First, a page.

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Hum Mov Sci. 2019 May 6;66:198-208. doi: 10.1016/j.humov.2019.04.009. [Epub ahead of print]

Neural mechanism underlying self-controlled feedback on motor skill learning.

Author information

1
Department of Physical Education, Kyungpook National University, 80 Daehakro, Bukgu, Daegu 41566, South Korea. Electronic address: uzkim@knu.ac.kr.
2
Department of Physical Education, Kyungpook National University, 80 Daehakro, Bukgu, Daegu 41566, South Korea. Electronic address: jigkim@knu.ac.kr.
3
Department of Physical Education, Kyungpook National University, 80 Daehakro, Bukgu, Daegu 41566, South Korea.

Abstract

The present study investigated the neural mechanisms of self-controlled (SC) feedback underlying its learning advantages. Forty-two participants, including 24 females (16.43 ± 2.61 years) and 18 males (17.56 ± 0.86 years), were randomly assigned to a SC or yoked (YK) group. The 6-key-pressing task with a goal movement time was adopted as the experimental task. The behavioral results showed that the SC group demonstrated superior performance in transfer; however, the differences in retention did not reach statistical significance. Event-related potential analyses revealed that the SC group exhibited larger post-stimulus and post-feedback P3 amplitudes than the YK group in the frontal regions; these amplitudes were larger in the YK group in the parietal regions. The post-response error positivity amplitude was found to be larger in the YK group than in the SC group. These results suggest that SC feedback may allow the learner to more actively process the task stimuli and feedback information, and contributes to enhancing the learner's motivation and attachment to the task being practiced. The present study provides a neurophysiological explanation for why SC feedback is effective in learning a new motor skill.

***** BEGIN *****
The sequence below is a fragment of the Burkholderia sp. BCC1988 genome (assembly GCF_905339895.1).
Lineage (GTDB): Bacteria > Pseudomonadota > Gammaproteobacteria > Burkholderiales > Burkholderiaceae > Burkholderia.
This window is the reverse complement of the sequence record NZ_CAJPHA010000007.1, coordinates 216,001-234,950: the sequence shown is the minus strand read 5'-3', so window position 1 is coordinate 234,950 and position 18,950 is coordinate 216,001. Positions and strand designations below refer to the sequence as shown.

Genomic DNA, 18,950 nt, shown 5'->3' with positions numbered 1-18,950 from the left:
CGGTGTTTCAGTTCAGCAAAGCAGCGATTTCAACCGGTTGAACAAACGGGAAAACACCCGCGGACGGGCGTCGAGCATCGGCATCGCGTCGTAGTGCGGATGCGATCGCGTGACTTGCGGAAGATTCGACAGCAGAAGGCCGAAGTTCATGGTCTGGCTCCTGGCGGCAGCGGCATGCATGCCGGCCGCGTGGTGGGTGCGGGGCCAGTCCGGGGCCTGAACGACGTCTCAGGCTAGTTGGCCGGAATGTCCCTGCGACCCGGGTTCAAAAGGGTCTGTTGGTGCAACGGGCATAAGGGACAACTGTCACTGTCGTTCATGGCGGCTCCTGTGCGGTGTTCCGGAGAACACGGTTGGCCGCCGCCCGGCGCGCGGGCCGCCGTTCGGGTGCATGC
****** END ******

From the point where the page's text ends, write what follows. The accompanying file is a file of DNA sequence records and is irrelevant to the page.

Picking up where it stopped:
KEYWORDS:

ERP; Error processing; Feedback processing; Motor learning; Self-controlled feedback; Stimulus processing

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